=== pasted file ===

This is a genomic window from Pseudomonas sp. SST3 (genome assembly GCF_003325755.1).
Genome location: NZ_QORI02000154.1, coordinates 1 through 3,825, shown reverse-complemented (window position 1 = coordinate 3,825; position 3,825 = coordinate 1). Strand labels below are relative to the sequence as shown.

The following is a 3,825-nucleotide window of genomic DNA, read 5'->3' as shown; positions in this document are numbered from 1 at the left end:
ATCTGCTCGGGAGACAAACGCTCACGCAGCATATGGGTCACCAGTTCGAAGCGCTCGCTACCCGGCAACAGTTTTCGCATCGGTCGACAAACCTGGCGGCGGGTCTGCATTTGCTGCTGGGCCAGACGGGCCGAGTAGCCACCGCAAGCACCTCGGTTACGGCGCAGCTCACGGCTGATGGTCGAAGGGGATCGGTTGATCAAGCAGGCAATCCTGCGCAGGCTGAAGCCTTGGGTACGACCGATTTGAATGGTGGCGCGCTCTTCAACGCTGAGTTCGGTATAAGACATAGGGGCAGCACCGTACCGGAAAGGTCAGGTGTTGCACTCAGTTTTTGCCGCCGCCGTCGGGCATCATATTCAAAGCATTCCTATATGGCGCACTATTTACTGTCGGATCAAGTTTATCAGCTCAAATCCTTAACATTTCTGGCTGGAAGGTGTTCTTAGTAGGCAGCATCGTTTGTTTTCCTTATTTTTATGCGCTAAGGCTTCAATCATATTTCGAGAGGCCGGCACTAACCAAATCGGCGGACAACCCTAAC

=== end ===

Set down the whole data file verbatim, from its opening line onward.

This is a genomic window from Pseudomonas sp. SST3 (genome assembly GCF_003325755.1).
Genome location: NZ_QORI02000154.1, coordinates 1 through 3,825, shown reverse-complemented (window position 1 = coordinate 3,825; position 3,825 = coordinate 1). Strand labels below are relative to the sequence as shown.

The following is a 3,825-nucleotide window of genomic DNA, read 5'->3' as shown; positions in this document are numbered from 1 at the left end:
ATCTGCTCGGGAGACAAACGCTCACGCAGCATATGGGTCACCAGTTCGAAGCGCTCGCTACCCGGCAACAGTTTTCGCATCGGTCGACAAACCTGGCGGCGGGTCTGCATTTGCTGCTGGGCCAGACGGGCCGAGTAGCCACCGCAAGCACCTCGGTTACGGCGCAGCTCACGGCTGATGGTCGAAGGGGATCGGTTGATCAAGCAGGCAATCCTGCGCAGGCTGAAGCCTTGGGTACGACCGATTTGAATGGTGGCGCGCTCTTCAACGCTGAGTTCGGTATAAGACATAGGGGCAGCACCGTACCGGAAAGGTCAGGTGTTGCACTCAGTTTTTGCCGCCGCCGTCGGGCATCATATTCAAAGCATTCCTATATGGCGCACTATTTACTGTCGGATCAAGTTTATCAGCTCAAATCCTTAACATTTCTGGCTGGAAGGTGTTCTTAGTAGGCAGCATCGTTTGTTTTCCTTATTTTTATGCGCTAAGGCTTCAATCATATTTCGAGAGGCCGGCACTAACCAAATCGGCGGACAACCCTAAC